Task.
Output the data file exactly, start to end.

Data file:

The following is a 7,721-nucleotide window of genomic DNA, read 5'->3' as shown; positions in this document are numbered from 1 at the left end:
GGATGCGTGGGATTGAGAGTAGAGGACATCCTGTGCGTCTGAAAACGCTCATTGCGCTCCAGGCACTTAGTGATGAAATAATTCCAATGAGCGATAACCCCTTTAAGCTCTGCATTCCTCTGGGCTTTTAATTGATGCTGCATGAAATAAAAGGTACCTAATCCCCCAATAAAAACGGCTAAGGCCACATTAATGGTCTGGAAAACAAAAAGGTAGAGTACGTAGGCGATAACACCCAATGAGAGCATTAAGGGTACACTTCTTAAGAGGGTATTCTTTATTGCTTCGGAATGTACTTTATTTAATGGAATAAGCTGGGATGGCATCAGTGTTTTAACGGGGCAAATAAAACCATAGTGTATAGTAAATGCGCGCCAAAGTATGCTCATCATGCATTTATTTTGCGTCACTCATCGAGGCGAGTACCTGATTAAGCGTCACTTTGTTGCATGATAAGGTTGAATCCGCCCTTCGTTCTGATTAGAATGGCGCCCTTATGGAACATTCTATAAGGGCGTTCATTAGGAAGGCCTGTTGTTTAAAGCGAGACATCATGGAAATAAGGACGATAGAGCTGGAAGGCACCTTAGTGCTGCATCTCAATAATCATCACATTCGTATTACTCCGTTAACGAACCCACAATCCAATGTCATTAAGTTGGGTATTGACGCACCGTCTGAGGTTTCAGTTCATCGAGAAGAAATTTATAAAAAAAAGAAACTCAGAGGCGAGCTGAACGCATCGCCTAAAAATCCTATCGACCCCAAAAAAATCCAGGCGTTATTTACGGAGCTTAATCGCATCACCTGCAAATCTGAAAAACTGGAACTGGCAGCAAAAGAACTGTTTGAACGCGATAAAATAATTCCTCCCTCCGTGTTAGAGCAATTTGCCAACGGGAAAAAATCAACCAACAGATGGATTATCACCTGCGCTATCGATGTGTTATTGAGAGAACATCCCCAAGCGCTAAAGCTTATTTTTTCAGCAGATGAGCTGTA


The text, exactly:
The following is a 7,721-nucleotide window of genomic DNA, read 5'->3' as shown; positions in this document are numbered from 1 at the left end:
GGATGCGTGGGATTGAGAGTAGAGGACATCCTGTGCGTCTGAAAACGCTCATTGCGCTCCAGGCACTTAGTGATGAAATAATTCCAATGAGCGATAACCCCTTTAAGCTCTGCATTCCTCTGGGCTTTTAATTGATGCTGCATGAAATAAAAGGTACCTAATCCCCCAATAAAAACGGCTAAGGCCACATTAATGGTCTGGAAAACAAAAAGGTAGAGTACGTAGGCGATAACACCCAATGAGAGCATTAAGGGTACACTTCTTAAGAGGGTATTCTTTATTGCTTCGGAATGTACTTTATTTAATGGAATAAGCTGGGATGGCATCAGTGTTTTAACGGGGCAAATAAAACCATAGTGTATAGTAAATGCGCGCCAAAGTATGCTCATCATGCATTTATTTTGCGTCACTCATCGAGGCGAGTACCTGATTAAGCGTCACTTTGTTGCATGATAAGGTTGAATCCGCCCTTCGTTCTGATTAGAATGGCGCCCTTATGGAACATTCTATAAGGGCGTTCATTAGGAAGGCCTGTTGTTTAAAGCGAGACATCATGGAAATAAGGACGATAGAGCTGGAAGGCACCTTAGTGCTGCATCTCAATAATCATCACATTCGTATTACTCCGTTAACGAACCCACAATCCAATGTCATTAAGTTGGGTATTGACGCACCGTCTGAGGTTTCAGTTCATCGAGAAGAAATTTATAAAAAAAAGAAACTCAGAGGCGAGCTGAACGCATCGCCTAAAAATCCTATCGACCCCAAAAAAATCCAGGCGTTATTTACGGAGCTTAATCGCATCACCTGCAAATCTGAAAAACTGGAACTGGCAGCAAAAGAACTGTTTGAACGCGATAAAATAATTCCTCCCTCCGTGTTAGAGCAATTTGCCAACGGGAAAAAATCAACCAACAGATGGATTATCACCTGCGCTATCGATGTGTTATTGAGAGAACATCCCCAAGCGCTAAAGCTTATTTTTTCAGCAGATGAGCTGTA